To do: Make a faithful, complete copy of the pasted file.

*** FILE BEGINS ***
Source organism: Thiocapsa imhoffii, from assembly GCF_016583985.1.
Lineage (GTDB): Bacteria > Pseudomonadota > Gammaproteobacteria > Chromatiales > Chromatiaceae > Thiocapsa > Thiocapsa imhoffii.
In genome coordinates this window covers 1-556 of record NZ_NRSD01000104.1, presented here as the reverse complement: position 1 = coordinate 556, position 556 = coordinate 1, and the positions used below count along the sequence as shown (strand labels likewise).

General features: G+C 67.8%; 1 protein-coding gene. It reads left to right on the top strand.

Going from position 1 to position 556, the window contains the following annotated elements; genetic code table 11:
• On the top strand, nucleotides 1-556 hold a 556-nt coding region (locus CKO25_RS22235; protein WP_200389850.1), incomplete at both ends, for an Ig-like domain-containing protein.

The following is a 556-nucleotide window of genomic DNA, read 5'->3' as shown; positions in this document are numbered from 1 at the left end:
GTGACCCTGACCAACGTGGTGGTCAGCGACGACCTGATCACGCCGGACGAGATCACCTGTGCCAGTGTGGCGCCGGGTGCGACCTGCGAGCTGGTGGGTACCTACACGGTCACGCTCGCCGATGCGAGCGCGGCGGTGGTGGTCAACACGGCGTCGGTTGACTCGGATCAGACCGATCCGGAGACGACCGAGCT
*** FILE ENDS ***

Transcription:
Source organism: Thiocapsa imhoffii, from assembly GCF_016583985.1.
Lineage (GTDB): Bacteria > Pseudomonadota > Gammaproteobacteria > Chromatiales > Chromatiaceae > Thiocapsa > Thiocapsa imhoffii.
In genome coordinates this window covers 1-556 of record NZ_NRSD01000104.1, presented here as the reverse complement: position 1 = coordinate 556, position 556 = coordinate 1, and the positions used below count along the sequence as shown (strand labels likewise).

General features: G+C 67.8%; 1 protein-coding gene. It reads left to right on the top strand.

Going from position 1 to position 556, the window contains the following annotated elements; genetic code table 11:
• On the top strand, nucleotides 1-556 hold a 556-nt coding region (locus CKO25_RS22235; protein WP_200389850.1), incomplete at both ends, for an Ig-like domain-containing protein.

The following is a 556-nucleotide window of genomic DNA, read 5'->3' as shown; positions in this document are numbered from 1 at the left end:
GTGACCCTGACCAACGTGGTGGTCAGCGACGACCTGATCACGCCGGACGAGATCACCTGTGCCAGTGTGGCGCCGGGTGCGACCTGCGAGCTGGTGGGTACCTACACGGTCACGCTCGCCGATGCGAGCGCGGCGGTGGTGGTCAACACGGCGTCGGTTGACTCGGATCAGACCGATCCGGAGACGACCGAGCT